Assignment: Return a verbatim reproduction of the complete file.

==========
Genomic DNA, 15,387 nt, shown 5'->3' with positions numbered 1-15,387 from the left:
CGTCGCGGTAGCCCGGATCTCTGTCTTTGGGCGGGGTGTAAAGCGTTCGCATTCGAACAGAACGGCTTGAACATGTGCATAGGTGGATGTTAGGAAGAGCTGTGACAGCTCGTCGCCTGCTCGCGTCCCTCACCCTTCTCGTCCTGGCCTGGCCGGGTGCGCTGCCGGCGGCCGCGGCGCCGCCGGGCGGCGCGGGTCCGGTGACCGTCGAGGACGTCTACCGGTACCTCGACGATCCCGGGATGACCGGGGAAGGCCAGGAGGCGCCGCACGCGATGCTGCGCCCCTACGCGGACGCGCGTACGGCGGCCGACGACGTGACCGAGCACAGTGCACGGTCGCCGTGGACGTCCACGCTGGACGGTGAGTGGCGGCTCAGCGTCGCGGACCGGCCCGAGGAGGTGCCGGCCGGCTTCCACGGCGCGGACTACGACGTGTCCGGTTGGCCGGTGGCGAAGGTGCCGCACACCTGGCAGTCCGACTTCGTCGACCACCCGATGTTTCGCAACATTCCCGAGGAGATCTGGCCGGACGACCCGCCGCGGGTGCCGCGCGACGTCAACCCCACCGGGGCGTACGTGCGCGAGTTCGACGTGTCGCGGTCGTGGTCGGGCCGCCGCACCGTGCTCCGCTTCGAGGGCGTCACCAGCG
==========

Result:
Genomic DNA, 15,387 nt, shown 5'->3' with positions numbered 1-15,387 from the left:
CGTCGCGGTAGCCCGGATCTCTGTCTTTGGGCGGGGTGTAAAGCGTTCGCATTCGAACAGAACGGCTTGAACATGTGCATAGGTGGATGTTAGGAAGAGCTGTGACAGCTCGTCGCCTGCTCGCGTCCCTCACCCTTCTCGTCCTGGCCTGGCCGGGTGCGCTGCCGGCGGCCGCGGCGCCGCCGGGCGGCGCGGGTCCGGTGACCGTCGAGGACGTCTACCGGTACCTCGACGATCCCGGGATGACCGGGGAAGGCCAGGAGGCGCCGCACGCGATGCTGCGCCCCTACGCGGACGCGCGTACGGCGGCCGACGACGTGACCGAGCACAGTGCACGGTCGCCGTGGACGTCCACGCTGGACGGTGAGTGGCGGCTCAGCGTCGCGGACCGGCCCGAGGAGGTGCCGGCCGGCTTCCACGGCGCGGACTACGACGTGTCCGGTTGGCCGGTGGCGAAGGTGCCGCACACCTGGCAGTCCGACTTCGTCGACCACCCGATGTTTCGCAACATTCCCGAGGAGATCTGGCCGGACGACCCGCCGCGGGTGCCGCGCGACGTCAACCCCACCGGGGCGTACGTGCGCGAGTTCGACGTGTCGCGGTCGTGGTCGGGCCGCCGCACCGTGCTCCGCTTCGAGGGCGTCACCAGCG